Now upon reading what I am saying take note, I am not saying we are not missing talented players at the young age.
I have no doubt that we are missing players, what I am saying is that the Pay to Play model is not responsible for it.
When we look at the European model from afar it is evidently very good. It’s free of charge for training & travel for those players who are fortunate enough to be selected.
The facilities and coaching are first class.
However, let us not forget the professional soccer clubs are not doing this from the goodness of their own heart — they are investing in these young players with a goal to get a return on their investment, either by creating homegrown players that play for the first team, or selling these players to other professional or youth soccer clubs.
The other popular misconception is that the youth soccer clubs are all about the money — all they want is your money.
While I agree, initially club soccer seems expensive, but let’s break down just the training sessions.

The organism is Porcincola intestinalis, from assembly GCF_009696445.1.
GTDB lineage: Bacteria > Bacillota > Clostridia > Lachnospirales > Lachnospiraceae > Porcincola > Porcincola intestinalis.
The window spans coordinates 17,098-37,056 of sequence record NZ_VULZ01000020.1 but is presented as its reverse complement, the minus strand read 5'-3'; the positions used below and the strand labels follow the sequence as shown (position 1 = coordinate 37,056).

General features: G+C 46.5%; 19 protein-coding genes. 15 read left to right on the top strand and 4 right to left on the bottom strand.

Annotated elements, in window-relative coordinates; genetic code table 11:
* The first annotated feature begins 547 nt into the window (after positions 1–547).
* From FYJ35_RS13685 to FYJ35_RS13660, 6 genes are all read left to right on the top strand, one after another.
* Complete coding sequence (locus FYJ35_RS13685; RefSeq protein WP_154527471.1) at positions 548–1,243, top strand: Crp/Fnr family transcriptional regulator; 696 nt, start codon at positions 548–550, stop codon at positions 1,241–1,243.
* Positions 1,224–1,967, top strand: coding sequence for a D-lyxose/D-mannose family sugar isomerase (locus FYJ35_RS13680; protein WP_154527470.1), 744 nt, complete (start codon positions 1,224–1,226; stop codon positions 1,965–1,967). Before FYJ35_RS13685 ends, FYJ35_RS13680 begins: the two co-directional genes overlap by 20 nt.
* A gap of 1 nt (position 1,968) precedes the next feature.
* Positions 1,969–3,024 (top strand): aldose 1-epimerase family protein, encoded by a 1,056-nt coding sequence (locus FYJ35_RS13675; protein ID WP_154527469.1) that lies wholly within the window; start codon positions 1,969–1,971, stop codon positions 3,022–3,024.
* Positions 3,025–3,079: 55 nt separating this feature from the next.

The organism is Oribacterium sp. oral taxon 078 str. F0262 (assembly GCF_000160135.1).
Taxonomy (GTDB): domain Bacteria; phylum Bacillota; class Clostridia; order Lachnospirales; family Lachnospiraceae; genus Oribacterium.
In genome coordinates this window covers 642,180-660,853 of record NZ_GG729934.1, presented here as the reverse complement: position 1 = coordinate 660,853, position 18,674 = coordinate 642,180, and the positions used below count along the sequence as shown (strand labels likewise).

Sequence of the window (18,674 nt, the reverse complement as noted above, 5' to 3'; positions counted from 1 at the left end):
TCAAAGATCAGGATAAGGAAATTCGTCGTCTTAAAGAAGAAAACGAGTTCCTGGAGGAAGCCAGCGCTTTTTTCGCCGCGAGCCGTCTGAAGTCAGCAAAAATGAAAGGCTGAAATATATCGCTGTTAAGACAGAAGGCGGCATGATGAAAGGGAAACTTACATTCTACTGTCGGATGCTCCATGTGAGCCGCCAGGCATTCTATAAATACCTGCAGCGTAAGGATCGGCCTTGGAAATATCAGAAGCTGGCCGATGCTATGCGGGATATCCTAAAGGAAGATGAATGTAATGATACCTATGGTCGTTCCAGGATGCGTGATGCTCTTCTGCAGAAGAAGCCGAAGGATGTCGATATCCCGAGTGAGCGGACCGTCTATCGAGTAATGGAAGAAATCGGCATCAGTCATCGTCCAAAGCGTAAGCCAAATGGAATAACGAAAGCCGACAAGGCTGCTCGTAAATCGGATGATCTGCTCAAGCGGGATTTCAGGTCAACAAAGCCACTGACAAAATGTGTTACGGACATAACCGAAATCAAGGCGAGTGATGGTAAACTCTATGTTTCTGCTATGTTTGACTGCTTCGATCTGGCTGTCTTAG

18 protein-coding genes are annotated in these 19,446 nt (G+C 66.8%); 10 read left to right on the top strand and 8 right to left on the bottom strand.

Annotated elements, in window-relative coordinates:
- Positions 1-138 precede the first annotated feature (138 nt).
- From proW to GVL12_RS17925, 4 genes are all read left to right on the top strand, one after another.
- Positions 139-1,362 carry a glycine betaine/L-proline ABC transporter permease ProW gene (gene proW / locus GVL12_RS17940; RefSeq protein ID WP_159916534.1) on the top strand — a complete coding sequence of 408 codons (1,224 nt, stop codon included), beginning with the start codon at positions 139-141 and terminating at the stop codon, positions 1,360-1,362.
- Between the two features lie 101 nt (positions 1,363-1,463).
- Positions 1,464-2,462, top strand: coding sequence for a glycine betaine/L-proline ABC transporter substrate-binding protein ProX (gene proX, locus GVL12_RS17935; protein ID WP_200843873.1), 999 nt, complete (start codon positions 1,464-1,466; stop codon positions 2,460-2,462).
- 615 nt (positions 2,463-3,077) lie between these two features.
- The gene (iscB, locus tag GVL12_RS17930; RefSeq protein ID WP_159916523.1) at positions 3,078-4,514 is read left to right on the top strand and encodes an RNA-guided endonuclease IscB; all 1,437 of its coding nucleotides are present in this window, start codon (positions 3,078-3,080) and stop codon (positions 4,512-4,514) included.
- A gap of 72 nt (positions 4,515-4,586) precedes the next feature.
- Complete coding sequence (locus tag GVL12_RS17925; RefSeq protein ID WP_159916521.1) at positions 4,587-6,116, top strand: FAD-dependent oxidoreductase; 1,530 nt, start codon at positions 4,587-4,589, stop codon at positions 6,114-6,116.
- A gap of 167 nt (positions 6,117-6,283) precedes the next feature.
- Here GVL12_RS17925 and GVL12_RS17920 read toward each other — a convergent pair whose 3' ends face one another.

Currently, club players are training between 3-6 hours per week, without including the time of games.
Let’s go low-ball and let’s say its only 4 hours. Now, let’s take a look at how many weeks per season players are training — excluding high school age.
Then, let’s take a look at how many weeks per season players are training (excluding high school age). Let’s go with 36-weeks at 4 hours per week, so about 144 hours of training.
What does babysitting cost these days per hour, about $10?
I am pretty sure you understand what I am saying, when you break it down it’s a pretty good deal. The player is not getting just a babysitter — they are getting a qualified, licensed coach whose job is to create the best possible athletic environment for the player — allowing them to grow into the best version of themselves on and off the field.
In addition to a number of hours a coach will spend with the players in training, the coach also commits to a lot of hours at weekend games. We also need to remind ourselves of the numerous other factors required to run a competitive club at a high level of quality, which allows for the development of players to the highest level.
Youth Soccer Fields and Training Facilities
A good soccer field costs money, simple as that.
Nothing is free and quality is more expensive. Clubs are not handed any free coupons — a club’s yearly facility rental expense is extremely high. A large percentage of club fees go towards training and match day field rentals.